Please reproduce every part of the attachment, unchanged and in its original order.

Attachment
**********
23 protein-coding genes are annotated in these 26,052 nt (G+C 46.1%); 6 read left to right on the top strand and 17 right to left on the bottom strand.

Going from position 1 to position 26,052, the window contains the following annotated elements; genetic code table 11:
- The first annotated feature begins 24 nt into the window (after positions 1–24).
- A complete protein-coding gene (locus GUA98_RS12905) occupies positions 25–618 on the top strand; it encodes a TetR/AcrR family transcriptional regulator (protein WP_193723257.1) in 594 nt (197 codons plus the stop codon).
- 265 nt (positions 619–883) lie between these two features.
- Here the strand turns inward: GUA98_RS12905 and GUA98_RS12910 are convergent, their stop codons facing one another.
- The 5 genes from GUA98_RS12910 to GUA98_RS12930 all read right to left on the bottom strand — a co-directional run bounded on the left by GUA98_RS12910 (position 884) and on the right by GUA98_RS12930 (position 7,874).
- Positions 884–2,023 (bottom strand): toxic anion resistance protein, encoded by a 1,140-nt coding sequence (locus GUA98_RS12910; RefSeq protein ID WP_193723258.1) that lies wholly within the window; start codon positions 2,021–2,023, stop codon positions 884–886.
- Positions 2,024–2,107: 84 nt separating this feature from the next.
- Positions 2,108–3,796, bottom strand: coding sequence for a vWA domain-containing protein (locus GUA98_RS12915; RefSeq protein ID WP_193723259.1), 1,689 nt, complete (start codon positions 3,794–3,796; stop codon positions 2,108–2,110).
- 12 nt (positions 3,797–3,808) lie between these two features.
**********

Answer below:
23 protein-coding genes are annotated in these 26,052 nt (G+C 46.1%); 6 read left to right on the top strand and 17 right to left on the bottom strand.

Going from position 1 to position 26,052, the window contains the following annotated elements; genetic code table 11:
- The first annotated feature begins 24 nt into the window (after positions 1–24).
- A complete protein-coding gene (locus GUA98_RS12905) occupies positions 25–618 on the top strand; it encodes a TetR/AcrR family transcriptional regulator (protein WP_193723257.1) in 594 nt (197 codons plus the stop codon).
- 265 nt (positions 619–883) lie between these two features.
- Here the strand turns inward: GUA98_RS12905 and GUA98_RS12910 are convergent, their stop codons facing one another.
- The 5 genes from GUA98_RS12910 to GUA98_RS12930 all read right to left on the bottom strand — a co-directional run bounded on the left by GUA98_RS12910 (position 884) and on the right by GUA98_RS12930 (position 7,874).
- Positions 884–2,023 (bottom strand): toxic anion resistance protein, encoded by a 1,140-nt coding sequence (locus GUA98_RS12910; RefSeq protein ID WP_193723258.1) that lies wholly within the window; start codon positions 2,021–2,023, stop codon positions 884–886.
- Positions 2,024–2,107: 84 nt separating this feature from the next.
- Positions 2,108–3,796, bottom strand: coding sequence for a vWA domain-containing protein (locus GUA98_RS12915; RefSeq protein ID WP_193723259.1), 1,689 nt, complete (start codon positions 3,794–3,796; stop codon positions 2,108–2,110).
- 12 nt (positions 3,797–3,808) lie between these two features.